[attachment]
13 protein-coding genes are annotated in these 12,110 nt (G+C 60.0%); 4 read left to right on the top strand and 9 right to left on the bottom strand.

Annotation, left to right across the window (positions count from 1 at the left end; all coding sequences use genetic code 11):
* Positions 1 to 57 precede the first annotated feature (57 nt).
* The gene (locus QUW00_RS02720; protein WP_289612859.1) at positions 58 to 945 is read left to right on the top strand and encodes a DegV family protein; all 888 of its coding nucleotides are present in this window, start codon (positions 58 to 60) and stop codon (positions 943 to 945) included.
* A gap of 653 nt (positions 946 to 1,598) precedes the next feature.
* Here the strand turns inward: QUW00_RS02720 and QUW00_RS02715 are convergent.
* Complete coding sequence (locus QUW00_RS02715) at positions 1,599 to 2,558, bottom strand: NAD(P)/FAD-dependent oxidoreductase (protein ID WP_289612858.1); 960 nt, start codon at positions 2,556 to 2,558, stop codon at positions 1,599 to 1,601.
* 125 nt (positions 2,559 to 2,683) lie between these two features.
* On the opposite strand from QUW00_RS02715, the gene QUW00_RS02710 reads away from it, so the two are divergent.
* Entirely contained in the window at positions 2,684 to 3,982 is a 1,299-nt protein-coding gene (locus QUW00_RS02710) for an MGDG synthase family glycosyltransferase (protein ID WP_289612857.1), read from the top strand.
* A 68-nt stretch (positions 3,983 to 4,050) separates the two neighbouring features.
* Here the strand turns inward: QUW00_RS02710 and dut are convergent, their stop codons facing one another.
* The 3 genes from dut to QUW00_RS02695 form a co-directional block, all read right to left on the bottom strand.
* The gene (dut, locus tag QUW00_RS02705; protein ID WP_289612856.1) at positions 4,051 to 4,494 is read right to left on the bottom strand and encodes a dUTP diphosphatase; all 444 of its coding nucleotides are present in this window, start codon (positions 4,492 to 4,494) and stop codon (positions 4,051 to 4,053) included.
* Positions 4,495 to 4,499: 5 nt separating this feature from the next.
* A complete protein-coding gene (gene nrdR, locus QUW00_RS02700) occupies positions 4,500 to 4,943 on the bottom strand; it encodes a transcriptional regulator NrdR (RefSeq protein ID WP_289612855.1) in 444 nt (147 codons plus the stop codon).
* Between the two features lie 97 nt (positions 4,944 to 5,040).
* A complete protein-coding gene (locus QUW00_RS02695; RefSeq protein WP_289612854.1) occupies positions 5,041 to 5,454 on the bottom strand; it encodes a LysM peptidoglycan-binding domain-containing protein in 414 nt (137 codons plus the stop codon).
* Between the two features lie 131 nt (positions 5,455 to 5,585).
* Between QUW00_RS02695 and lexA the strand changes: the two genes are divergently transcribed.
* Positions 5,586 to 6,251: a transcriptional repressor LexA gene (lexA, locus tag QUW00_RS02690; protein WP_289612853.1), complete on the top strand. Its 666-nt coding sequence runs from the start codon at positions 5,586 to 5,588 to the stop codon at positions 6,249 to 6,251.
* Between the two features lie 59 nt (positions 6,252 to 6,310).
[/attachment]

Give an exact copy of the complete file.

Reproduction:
13 protein-coding genes are annotated in these 12,110 nt (G+C 60.0%); 4 read left to right on the top strand and 9 right to left on the bottom strand.

Annotation, left to right across the window (positions count from 1 at the left end; all coding sequences use genetic code 11):
* Positions 1 to 57 precede the first annotated feature (57 nt).
* The gene (locus QUW00_RS02720; protein WP_289612859.1) at positions 58 to 945 is read left to right on the top strand and encodes a DegV family protein; all 888 of its coding nucleotides are present in this window, start codon (positions 58 to 60) and stop codon (positions 943 to 945) included.
* A gap of 653 nt (positions 946 to 1,598) precedes the next feature.
* Here the strand turns inward: QUW00_RS02720 and QUW00_RS02715 are convergent.
* Complete coding sequence (locus QUW00_RS02715) at positions 1,599 to 2,558, bottom strand: NAD(P)/FAD-dependent oxidoreductase (protein ID WP_289612858.1); 960 nt, start codon at positions 2,556 to 2,558, stop codon at positions 1,599 to 1,601.
* 125 nt (positions 2,559 to 2,683) lie between these two features.
* On the opposite strand from QUW00_RS02715, the gene QUW00_RS02710 reads away from it, so the two are divergent.
* Entirely contained in the window at positions 2,684 to 3,982 is a 1,299-nt protein-coding gene (locus QUW00_RS02710) for an MGDG synthase family glycosyltransferase (protein ID WP_289612857.1), read from the top strand.
* A 68-nt stretch (positions 3,983 to 4,050) separates the two neighbouring features.
* Here the strand turns inward: QUW00_RS02710 and dut are convergent, their stop codons facing one another.
* The 3 genes from dut to QUW00_RS02695 form a co-directional block, all read right to left on the bottom strand.
* The gene (dut, locus tag QUW00_RS02705; protein ID WP_289612856.1) at positions 4,051 to 4,494 is read right to left on the bottom strand and encodes a dUTP diphosphatase; all 444 of its coding nucleotides are present in this window, start codon (positions 4,492 to 4,494) and stop codon (positions 4,051 to 4,053) included.
* Positions 4,495 to 4,499: 5 nt separating this feature from the next.
* A complete protein-coding gene (gene nrdR, locus QUW00_RS02700) occupies positions 4,500 to 4,943 on the bottom strand; it encodes a transcriptional regulator NrdR (RefSeq protein ID WP_289612855.1) in 444 nt (147 codons plus the stop codon).
* Between the two features lie 97 nt (positions 4,944 to 5,040).
* A complete protein-coding gene (locus QUW00_RS02695; RefSeq protein WP_289612854.1) occupies positions 5,041 to 5,454 on the bottom strand; it encodes a LysM peptidoglycan-binding domain-containing protein in 414 nt (137 codons plus the stop codon).
* Between the two features lie 131 nt (positions 5,455 to 5,585).
* Between QUW00_RS02695 and lexA the strand changes: the two genes are divergently transcribed.
* Positions 5,586 to 6,251: a transcriptional repressor LexA gene (lexA, locus tag QUW00_RS02690; protein WP_289612853.1), complete on the top strand. Its 666-nt coding sequence runs from the start codon at positions 5,586 to 5,588 to the stop codon at positions 6,249 to 6,251.
* Between the two features lie 59 nt (positions 6,252 to 6,310).